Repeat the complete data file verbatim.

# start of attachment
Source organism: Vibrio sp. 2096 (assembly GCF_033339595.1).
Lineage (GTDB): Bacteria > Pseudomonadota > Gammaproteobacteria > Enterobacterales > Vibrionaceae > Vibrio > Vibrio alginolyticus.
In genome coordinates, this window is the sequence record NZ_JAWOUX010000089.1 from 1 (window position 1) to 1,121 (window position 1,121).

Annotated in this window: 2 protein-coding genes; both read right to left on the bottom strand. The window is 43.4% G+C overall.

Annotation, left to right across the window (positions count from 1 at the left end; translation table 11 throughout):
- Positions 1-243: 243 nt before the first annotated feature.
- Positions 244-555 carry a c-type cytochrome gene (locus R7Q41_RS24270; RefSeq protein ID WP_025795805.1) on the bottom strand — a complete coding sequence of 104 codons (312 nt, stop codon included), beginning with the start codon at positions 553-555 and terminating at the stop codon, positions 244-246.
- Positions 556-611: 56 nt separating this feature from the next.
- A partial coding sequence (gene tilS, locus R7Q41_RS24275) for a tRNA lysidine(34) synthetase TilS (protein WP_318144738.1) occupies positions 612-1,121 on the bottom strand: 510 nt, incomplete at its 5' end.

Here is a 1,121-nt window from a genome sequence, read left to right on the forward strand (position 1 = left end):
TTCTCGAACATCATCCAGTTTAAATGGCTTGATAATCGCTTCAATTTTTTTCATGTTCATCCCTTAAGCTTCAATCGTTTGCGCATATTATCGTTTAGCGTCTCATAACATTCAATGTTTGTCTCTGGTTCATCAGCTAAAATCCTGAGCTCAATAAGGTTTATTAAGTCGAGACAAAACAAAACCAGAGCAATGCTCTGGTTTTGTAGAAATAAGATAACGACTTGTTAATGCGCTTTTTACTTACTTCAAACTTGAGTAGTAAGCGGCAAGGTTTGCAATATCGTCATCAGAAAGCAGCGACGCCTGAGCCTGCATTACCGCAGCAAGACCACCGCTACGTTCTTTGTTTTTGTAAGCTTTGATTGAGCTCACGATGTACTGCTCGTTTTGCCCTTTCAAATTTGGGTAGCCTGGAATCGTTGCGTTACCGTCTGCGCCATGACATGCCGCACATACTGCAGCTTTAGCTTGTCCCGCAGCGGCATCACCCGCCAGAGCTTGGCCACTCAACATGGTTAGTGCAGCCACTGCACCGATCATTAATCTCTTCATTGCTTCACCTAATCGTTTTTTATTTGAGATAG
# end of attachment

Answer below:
Source organism: Vibrio sp. 2096 (assembly GCF_033339595.1).
Lineage (GTDB): Bacteria > Pseudomonadota > Gammaproteobacteria > Enterobacterales > Vibrionaceae > Vibrio > Vibrio alginolyticus.
In genome coordinates, this window is the sequence record NZ_JAWOUX010000089.1 from 1 (window position 1) to 1,121 (window position 1,121).

Annotated in this window: 2 protein-coding genes; both read right to left on the bottom strand. The window is 43.4% G+C overall.

Annotation, left to right across the window (positions count from 1 at the left end; translation table 11 throughout):
- Positions 1-243: 243 nt before the first annotated feature.
- Positions 244-555 carry a c-type cytochrome gene (locus R7Q41_RS24270; RefSeq protein ID WP_025795805.1) on the bottom strand — a complete coding sequence of 104 codons (312 nt, stop codon included), beginning with the start codon at positions 553-555 and terminating at the stop codon, positions 244-246.
- Positions 556-611: 56 nt separating this feature from the next.
- A partial coding sequence (gene tilS, locus R7Q41_RS24275) for a tRNA lysidine(34) synthetase TilS (protein WP_318144738.1) occupies positions 612-1,121 on the bottom strand: 510 nt, incomplete at its 5' end.

Here is a 1,121-nt window from a genome sequence, read left to right on the forward strand (position 1 = left end):
TTCTCGAACATCATCCAGTTTAAATGGCTTGATAATCGCTTCAATTTTTTTCATGTTCATCCCTTAAGCTTCAATCGTTTGCGCATATTATCGTTTAGCGTCTCATAACATTCAATGTTTGTCTCTGGTTCATCAGCTAAAATCCTGAGCTCAATAAGGTTTATTAAGTCGAGACAAAACAAAACCAGAGCAATGCTCTGGTTTTGTAGAAATAAGATAACGACTTGTTAATGCGCTTTTTACTTACTTCAAACTTGAGTAGTAAGCGGCAAGGTTTGCAATATCGTCATCAGAAAGCAGCGACGCCTGAGCCTGCATTACCGCAGCAAGACCACCGCTACGTTCTTTGTTTTTGTAAGCTTTGATTGAGCTCACGATGTACTGCTCGTTTTGCCCTTTCAAATTTGGGTAGCCTGGAATCGTTGCGTTACCGTCTGCGCCATGACATGCCGCACATACTGCAGCTTTAGCTTGTCCCGCAGCGGCATCACCCGCCAGAGCTTGGCCACTCAACATGGTTAGTGCAGCCACTGCACCGATCATTAATCTCTTCATTGCTTCACCTAATCGTTTTTTATTTGAGATAG